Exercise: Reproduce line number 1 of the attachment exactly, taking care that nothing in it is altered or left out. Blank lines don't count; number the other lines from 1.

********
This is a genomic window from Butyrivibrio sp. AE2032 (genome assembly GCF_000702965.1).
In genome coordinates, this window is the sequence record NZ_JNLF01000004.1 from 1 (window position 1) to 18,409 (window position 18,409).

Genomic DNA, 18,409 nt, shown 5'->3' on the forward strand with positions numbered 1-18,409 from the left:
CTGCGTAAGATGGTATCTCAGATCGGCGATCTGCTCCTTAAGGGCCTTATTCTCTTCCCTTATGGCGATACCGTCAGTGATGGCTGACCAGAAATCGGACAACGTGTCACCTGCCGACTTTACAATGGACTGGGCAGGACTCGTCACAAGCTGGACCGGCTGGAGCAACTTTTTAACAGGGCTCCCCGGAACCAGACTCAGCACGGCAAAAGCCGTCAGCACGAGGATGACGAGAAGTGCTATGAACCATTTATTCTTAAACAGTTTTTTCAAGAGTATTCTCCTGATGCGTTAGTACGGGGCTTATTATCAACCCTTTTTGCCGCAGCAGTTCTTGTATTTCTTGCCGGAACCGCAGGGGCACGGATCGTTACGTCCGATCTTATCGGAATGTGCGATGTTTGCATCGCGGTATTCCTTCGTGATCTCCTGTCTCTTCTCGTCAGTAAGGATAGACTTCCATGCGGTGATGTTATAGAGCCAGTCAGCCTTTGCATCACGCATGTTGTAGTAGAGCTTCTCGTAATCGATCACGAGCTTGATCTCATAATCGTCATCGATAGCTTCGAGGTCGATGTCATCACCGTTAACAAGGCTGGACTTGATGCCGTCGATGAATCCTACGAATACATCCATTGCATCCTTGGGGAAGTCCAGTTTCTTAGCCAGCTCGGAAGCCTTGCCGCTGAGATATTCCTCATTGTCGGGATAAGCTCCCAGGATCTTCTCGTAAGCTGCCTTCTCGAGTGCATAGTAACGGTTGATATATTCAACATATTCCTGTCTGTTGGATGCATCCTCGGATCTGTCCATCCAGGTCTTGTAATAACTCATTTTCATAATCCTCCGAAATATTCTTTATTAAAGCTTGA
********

This is a genomic window from Butyrivibrio sp. AE2032 (genome assembly GCF_000702965.1).